Hundreds of East Jerusalem streets to be named, after years of confusion
Many East Jerusalem residents cannot receive mail because they have no address; municipality street-naming project sparked by 2008 High Court petition.
Many of the 250,000 people who live in East Jerusalem cannot receive letters by mail at home, because they don't have an address. Hundreds of streets in the east of the city are unnamed.
In recent months the Jerusalem municipality has embarked on a street-naming project in the east of the city, mainly on the basis of suggestions made by the various neighborhood's residents.
The project was likely sparked by a petition filed to the High Court of Justice by the Association for Civil Rights in Israel in 2008 about the mail-delivery problem, sources from ACRI say.
The nameless streets are partly a result of illegal construction. The city's refusal to recognize thousands of houses built without permits prevented it from recognizing the streets created by this construction. But the municipality's prolonged neglect of East Jerusalem and problematic planning there are also to blame.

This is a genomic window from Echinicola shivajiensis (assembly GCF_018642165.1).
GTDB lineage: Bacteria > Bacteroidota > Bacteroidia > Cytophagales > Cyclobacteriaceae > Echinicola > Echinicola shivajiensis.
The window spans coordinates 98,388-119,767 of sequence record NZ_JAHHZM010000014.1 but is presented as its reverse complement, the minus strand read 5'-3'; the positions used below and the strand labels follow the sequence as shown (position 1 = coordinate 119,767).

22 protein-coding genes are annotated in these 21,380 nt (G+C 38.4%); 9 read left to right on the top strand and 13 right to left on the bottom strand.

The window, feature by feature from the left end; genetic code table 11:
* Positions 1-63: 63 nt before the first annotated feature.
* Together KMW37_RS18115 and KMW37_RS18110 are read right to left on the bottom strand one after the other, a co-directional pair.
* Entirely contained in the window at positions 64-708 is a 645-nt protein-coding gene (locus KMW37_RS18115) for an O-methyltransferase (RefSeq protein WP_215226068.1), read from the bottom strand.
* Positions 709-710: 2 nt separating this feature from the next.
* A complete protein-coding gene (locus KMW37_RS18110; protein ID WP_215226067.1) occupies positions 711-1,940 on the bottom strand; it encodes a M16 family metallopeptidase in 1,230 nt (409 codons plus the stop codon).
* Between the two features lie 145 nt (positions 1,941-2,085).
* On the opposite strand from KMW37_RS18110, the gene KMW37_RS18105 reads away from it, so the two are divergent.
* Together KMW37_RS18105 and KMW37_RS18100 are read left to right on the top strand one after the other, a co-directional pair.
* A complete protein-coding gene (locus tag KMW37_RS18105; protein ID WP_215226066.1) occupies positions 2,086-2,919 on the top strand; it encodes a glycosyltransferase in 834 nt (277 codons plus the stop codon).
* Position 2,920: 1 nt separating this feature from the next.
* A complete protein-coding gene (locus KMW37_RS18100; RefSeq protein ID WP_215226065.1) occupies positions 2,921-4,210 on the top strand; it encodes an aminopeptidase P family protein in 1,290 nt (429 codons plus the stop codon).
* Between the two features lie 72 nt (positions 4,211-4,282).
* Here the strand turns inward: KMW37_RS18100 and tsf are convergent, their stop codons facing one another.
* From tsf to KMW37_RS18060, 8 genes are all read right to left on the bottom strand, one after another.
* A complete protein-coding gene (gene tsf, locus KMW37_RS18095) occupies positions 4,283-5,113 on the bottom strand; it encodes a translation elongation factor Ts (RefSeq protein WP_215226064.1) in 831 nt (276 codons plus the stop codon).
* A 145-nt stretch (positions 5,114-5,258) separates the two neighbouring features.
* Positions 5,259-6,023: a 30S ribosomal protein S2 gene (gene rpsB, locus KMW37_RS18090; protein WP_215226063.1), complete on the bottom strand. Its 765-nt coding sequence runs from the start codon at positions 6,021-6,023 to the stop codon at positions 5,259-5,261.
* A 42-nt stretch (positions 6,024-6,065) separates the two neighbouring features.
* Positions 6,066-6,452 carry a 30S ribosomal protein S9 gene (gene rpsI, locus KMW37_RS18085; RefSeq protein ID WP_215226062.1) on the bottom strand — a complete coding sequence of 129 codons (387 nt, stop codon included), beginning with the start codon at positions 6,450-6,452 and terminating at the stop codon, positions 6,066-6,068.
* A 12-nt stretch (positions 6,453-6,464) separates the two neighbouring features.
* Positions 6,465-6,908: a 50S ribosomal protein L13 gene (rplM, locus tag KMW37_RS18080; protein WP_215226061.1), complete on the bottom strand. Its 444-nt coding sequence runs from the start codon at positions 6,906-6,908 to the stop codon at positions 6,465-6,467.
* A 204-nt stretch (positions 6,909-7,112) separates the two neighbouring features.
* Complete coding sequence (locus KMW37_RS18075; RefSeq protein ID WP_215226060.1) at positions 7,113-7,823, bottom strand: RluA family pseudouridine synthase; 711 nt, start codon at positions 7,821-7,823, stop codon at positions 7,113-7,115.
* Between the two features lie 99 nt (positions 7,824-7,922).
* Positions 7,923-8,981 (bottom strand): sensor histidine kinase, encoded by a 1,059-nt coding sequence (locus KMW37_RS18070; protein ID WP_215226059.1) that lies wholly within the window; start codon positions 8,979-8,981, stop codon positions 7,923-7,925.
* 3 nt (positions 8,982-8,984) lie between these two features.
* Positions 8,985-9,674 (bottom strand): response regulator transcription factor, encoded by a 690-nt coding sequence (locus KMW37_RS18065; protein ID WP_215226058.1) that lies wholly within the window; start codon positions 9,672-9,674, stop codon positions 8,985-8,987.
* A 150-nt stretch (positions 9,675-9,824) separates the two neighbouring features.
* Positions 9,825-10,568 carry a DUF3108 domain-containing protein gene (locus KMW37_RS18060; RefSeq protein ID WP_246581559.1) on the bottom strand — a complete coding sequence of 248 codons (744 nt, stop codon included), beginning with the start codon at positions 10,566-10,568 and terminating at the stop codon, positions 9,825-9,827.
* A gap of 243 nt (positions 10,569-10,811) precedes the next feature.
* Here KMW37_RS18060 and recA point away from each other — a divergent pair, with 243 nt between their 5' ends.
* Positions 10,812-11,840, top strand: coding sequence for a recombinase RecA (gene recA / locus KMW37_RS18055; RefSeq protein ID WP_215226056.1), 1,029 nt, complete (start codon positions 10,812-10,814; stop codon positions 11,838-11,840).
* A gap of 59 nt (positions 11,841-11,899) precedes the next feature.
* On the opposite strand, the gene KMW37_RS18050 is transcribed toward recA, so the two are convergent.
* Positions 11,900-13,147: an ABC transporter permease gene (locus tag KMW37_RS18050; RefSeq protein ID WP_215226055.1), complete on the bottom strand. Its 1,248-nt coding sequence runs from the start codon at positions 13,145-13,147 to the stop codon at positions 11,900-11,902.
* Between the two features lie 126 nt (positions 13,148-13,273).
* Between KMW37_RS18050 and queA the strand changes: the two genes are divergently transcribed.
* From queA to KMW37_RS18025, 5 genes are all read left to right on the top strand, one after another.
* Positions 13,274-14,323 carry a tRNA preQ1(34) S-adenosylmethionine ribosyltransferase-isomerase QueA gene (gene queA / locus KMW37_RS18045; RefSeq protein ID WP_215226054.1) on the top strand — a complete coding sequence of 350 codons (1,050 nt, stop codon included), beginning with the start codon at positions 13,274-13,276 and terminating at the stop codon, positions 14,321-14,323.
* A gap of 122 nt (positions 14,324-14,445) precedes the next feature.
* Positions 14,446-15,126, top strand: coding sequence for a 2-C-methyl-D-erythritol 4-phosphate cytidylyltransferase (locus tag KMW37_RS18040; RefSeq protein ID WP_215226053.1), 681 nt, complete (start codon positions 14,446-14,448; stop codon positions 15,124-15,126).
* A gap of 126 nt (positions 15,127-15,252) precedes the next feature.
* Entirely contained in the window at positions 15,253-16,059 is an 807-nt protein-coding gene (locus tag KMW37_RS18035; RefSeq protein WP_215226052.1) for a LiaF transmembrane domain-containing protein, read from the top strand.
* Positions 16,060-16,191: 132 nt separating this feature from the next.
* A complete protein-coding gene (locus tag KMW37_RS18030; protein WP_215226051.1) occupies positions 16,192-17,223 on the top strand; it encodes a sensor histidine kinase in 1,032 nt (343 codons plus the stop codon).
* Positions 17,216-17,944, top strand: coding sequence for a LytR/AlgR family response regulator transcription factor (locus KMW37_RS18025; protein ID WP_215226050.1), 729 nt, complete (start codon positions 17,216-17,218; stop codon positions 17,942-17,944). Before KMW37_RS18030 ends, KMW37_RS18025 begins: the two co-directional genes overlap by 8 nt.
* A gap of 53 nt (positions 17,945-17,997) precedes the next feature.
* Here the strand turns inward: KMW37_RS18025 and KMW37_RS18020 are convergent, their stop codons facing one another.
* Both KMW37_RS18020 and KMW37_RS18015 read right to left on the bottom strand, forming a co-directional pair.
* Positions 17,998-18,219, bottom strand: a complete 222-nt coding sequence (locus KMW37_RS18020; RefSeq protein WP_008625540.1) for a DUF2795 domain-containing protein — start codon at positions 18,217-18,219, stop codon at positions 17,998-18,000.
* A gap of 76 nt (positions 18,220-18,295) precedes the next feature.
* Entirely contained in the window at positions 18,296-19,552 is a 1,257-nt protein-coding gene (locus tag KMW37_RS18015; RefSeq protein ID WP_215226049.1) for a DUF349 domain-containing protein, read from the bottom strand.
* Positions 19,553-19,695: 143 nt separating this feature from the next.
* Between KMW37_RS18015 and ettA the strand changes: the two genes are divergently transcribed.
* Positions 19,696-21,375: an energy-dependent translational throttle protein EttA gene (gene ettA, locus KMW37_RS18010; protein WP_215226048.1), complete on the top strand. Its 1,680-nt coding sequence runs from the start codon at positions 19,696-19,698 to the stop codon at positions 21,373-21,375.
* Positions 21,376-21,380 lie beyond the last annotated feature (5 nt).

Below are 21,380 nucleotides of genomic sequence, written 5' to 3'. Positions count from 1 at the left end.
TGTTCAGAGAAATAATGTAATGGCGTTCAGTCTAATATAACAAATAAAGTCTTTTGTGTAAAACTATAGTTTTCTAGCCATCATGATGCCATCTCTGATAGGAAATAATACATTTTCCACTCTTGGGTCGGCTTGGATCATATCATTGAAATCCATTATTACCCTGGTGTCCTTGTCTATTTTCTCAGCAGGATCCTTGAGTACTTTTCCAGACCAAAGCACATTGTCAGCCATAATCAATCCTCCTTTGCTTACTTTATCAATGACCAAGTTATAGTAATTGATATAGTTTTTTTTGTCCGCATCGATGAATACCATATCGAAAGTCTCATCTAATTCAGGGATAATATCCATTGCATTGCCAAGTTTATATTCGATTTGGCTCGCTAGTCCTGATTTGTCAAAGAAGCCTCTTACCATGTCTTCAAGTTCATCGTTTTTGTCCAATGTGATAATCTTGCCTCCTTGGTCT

"Not naming streets is ignoring people's existence," said Meir Margalit, a municipal council member from Meretz in charge of the East Jerusalem portfolio.
"If every person has a name, then every street has a name. The underlying message in this situation is that as far as we're concerned, you don't exist, you're not worth even a street name," he says.
The absence of names has repercussions in everyday life. People who don't open a post office box can't get a court summons, or any other official notification, simply because they don't have an address.
When they do get the notification finally, usually by courier, the delay has often already caused problems. In addition, a telephone technician, water company workers or cable technicians cannot locate the house or person who needs their service.
A petition filed in 2008 by ACRI to the High Court of Justice in 2008 complaining about the mail delivery problem in East Jerusalem cites many cases of residents who were harmed by having no address.
The association says the initiative to name East Jerusalem streets was triggered, among other things, by the court hearing on the petition scheduled in eight days.